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What to do when falling behind on mortgage in Washington, D.C.

The threat of losing a home can be terrifying, but there are options for people in Washington, D.C., who are falling behind on making mortgage payments. As the Department of Housing and Community Development points out, seeking counseling from an accredited provider can be key to preventing foreclosure. The DHCD reports that people are eligible for a free one-on-one session from professionals who can help.

In addition to consulting with a company that the government has vetted and approved, people should also contact their mortgage provider. The sooner this is done, the more likely it is that the lender will try to work with the homeowner on finding a way to ensure the payments can be made. This could mean extending the deadline for a payment or renegotiating the terms of the loan.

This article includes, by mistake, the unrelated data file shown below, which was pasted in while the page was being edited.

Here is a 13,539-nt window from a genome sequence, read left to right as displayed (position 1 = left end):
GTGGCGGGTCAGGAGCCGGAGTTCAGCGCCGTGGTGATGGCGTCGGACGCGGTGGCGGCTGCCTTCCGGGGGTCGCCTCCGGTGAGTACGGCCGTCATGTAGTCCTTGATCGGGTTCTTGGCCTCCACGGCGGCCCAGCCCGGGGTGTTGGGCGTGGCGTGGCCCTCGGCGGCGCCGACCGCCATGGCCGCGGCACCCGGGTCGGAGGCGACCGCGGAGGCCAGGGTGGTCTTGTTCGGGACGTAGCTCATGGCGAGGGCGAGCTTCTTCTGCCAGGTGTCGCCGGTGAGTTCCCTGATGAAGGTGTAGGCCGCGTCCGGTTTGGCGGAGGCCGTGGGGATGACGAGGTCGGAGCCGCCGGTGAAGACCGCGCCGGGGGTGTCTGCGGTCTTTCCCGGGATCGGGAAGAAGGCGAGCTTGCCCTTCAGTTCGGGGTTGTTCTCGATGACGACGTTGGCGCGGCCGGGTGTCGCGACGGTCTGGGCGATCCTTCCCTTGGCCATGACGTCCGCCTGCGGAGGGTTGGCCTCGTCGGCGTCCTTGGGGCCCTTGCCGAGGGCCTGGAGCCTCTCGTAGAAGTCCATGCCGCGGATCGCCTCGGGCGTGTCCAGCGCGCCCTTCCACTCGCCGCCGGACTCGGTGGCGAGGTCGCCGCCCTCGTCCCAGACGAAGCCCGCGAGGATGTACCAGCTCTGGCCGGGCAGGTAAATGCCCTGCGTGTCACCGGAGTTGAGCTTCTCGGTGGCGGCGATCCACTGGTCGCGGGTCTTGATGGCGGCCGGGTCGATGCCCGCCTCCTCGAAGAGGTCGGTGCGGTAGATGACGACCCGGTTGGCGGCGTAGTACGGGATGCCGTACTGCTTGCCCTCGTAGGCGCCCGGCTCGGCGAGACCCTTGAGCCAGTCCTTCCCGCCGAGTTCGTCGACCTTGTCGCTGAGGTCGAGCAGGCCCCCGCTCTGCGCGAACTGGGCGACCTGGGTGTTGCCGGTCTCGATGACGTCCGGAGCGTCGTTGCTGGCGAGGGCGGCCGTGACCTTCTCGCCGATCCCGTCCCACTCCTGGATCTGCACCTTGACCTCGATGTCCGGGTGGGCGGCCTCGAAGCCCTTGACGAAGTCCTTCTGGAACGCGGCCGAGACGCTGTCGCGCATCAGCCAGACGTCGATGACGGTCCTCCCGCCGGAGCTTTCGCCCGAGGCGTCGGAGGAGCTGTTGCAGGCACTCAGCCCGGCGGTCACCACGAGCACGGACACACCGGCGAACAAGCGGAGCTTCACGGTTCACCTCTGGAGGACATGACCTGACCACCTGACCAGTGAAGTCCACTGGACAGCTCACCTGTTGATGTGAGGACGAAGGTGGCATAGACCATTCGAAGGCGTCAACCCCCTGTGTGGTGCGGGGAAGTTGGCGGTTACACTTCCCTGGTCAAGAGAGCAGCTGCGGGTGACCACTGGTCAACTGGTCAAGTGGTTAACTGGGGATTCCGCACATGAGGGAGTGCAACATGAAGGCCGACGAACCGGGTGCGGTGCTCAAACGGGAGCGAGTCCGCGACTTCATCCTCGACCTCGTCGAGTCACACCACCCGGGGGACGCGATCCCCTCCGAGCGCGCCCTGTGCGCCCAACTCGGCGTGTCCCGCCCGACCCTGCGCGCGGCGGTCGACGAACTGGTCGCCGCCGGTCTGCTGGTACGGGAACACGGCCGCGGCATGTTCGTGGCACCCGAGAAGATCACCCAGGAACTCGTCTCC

A homeowner may also secure a forbearance, during which the payments are either suspended or reduced for a set period of time. Once that timeframe is over, the regular payments resume and the homeowner makes additional payments to bring the loan up to schedule.

There is also the Making Home Affordable Modification Program, which the Federal Trade Commission notes is an option when the following conditions are met: 

  •        The home is the primary residence.
  •        The payment is more than 31 percent of the homeowner’s gross income.
  •        The mortgage was acquired prior to Jan. 1, 2009.
  •        There is less than $729,750 owed on the home.
  •        A financial hardship is causing the struggle to make payments.

People who understand their mortgages are more likely to be able to budget accordingly. Certain home loans, such as ones that feature adjustable rate mortgages, will feature increases that should be factored into the budget. People who are worried about making those higher payments may want to consider refinancing into a fixed-rate loan.

Filing for bankruptcy may also be options, but they should be considered a last resort. Taking other measures first may help someone stay in the home and preserve a credit score.

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